This is one of my favourite mindfulness exercises to do with children as it is an easy way for them to understand ‘awareness’ and always gives interesting results! Fold a plain piece of A4 paper in half and ask you child to draw a banana on one half, without one being in sight. A banana is a simple object that most children are used to seeing every day, but something else familiar can be used. I also make them draw their foot before they take their socks off. Then turn the piece of paper over and get them to draw the object on that side, this time with it in front of them. They need to be encouraged to take much longer on this side and to draw every little detail and difference in colours etc. Depending on their age you may need to help point out details in contour, colour etc but mainly you should try to leave the in silence to experience their object with full awareness. Once the drawing is done I may ask the children to feel, smell, taste etc their object and then we write the adjectives around the drawing, so it is a full representation of the ‘banana experience’!
This is an important exercise to do with your child, or even better, get siblings or their friends, to do it together. Especially as a coping mechanism whenever they’re feeling upset, frustrated, scared, angry etc. The goal here is for children to gain awareness of their breath, how important it is, and using it as a coping mechanism in times of panic, fear etc. I often remind children that they can go the whole yoga class without eating or drinking anything, but not without breathing, as it’s the most important ‘food’ our bodies and brains need! By the age of 4 years old children can comprehend the importance of the breath and it’s a good exercise to come back to regularly. The longer and deeper they breathe, the more energy and goodness they’re taking in. Every cell in the body needs oxygen to restore, repair and be healthy!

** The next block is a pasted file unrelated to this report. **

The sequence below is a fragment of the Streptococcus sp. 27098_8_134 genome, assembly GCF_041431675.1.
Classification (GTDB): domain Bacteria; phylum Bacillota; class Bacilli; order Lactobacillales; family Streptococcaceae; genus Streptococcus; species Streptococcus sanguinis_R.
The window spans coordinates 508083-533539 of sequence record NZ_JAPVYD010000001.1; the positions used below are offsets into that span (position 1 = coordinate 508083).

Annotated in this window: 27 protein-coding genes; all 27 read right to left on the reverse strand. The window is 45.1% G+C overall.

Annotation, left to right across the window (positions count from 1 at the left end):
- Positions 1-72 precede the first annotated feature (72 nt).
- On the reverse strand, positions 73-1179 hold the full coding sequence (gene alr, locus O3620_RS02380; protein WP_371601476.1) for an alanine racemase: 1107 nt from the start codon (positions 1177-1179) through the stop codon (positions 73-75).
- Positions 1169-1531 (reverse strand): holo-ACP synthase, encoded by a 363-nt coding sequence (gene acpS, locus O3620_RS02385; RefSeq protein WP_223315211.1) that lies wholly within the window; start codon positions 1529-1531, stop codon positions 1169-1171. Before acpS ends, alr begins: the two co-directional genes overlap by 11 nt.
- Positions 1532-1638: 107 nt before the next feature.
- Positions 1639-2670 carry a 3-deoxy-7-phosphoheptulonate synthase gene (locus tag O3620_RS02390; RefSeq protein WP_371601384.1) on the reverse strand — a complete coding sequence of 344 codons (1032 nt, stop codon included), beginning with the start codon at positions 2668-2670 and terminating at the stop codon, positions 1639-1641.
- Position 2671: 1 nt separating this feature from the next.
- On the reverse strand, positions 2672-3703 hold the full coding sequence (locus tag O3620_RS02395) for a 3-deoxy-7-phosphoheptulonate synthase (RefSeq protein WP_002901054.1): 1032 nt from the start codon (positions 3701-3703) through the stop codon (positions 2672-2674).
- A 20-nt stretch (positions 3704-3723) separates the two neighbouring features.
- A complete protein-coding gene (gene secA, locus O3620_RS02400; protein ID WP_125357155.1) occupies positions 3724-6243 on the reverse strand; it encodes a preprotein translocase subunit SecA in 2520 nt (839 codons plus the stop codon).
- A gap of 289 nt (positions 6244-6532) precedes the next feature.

If you child is tall enough, sit back to back with them so that you can feel each other breathing through your backs. The rib cage in your back should widen and expand as you’re breathing in, and ‘deflate’ as you breath out. Alternatively you can both lie on your backs on the floor with a little teddy bear on your bellies. This way you can watch the teddy rise as you breath in and fill the lungs with air, and as you exhale, the teddy lowers. Be imaginative with these exercises, using different toys to help make the movement of the breath more obvious. And you can make it goal orientated by trying to both reach the count of 8 for an inhale for example, and 10 for an exhale (always try to make the exhale longer or equal to the inhale). Either way make sure the focus is on longer, deeper breaths and helping your child’s awareness if they are reverse-breathing (sucking the belly in and upwards when breathing in, and letting it fall back out when exhaling). Children should experience a minimum of 3 deep breaths, and get used to using this as a technique whenever agitated or upset in the future.
5-Superhero’s + Super Senses!